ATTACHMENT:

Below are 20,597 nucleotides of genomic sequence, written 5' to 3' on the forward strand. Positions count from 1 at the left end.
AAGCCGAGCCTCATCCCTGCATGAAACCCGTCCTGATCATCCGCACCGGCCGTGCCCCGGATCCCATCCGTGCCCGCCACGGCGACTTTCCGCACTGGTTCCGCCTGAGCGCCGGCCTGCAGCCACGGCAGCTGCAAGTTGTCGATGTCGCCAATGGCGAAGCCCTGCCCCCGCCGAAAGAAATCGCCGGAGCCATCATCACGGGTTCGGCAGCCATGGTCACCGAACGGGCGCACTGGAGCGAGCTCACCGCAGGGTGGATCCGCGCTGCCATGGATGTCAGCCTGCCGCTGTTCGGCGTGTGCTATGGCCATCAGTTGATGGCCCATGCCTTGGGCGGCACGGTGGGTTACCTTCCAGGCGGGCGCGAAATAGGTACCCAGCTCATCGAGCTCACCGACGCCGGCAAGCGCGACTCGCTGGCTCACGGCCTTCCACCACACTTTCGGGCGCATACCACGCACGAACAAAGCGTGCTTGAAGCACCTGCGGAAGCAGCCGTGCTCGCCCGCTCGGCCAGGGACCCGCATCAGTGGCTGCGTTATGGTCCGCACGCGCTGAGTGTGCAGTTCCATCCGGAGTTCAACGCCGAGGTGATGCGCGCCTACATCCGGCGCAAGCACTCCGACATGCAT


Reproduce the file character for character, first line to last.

Below are 20,597 nucleotides of genomic sequence, written 5' to 3' on the forward strand. Positions count from 1 at the left end.
AAGCCGAGCCTCATCCCTGCATGAAACCCGTCCTGATCATCCGCACCGGCCGTGCCCCGGATCCCATCCGTGCCCGCCACGGCGACTTTCCGCACTGGTTCCGCCTGAGCGCCGGCCTGCAGCCACGGCAGCTGCAAGTTGTCGATGTCGCCAATGGCGAAGCCCTGCCCCCGCCGAAAGAAATCGCCGGAGCCATCATCACGGGTTCGGCAGCCATGGTCACCGAACGGGCGCACTGGAGCGAGCTCACCGCAGGGTGGATCCGCGCTGCCATGGATGTCAGCCTGCCGCTGTTCGGCGTGTGCTATGGCCATCAGTTGATGGCCCATGCCTTGGGCGGCACGGTGGGTTACCTTCCAGGCGGGCGCGAAATAGGTACCCAGCTCATCGAGCTCACCGACGCCGGCAAGCGCGACTCGCTGGCTCACGGCCTTCCACCACACTTTCGGGCGCATACCACGCACGAACAAAGCGTGCTTGAAGCACCTGCGGAAGCAGCCGTGCTCGCCCGCTCGGCCAGGGACCCGCATCAGTGGCTGCGTTATGGTCCGCACGCGCTGAGTGTGCAGTTCCATCCGGAGTTCAACGCCGAGGTGATGCGCGCCTACATCCGGCGCAAGCACTCCGACATGCAT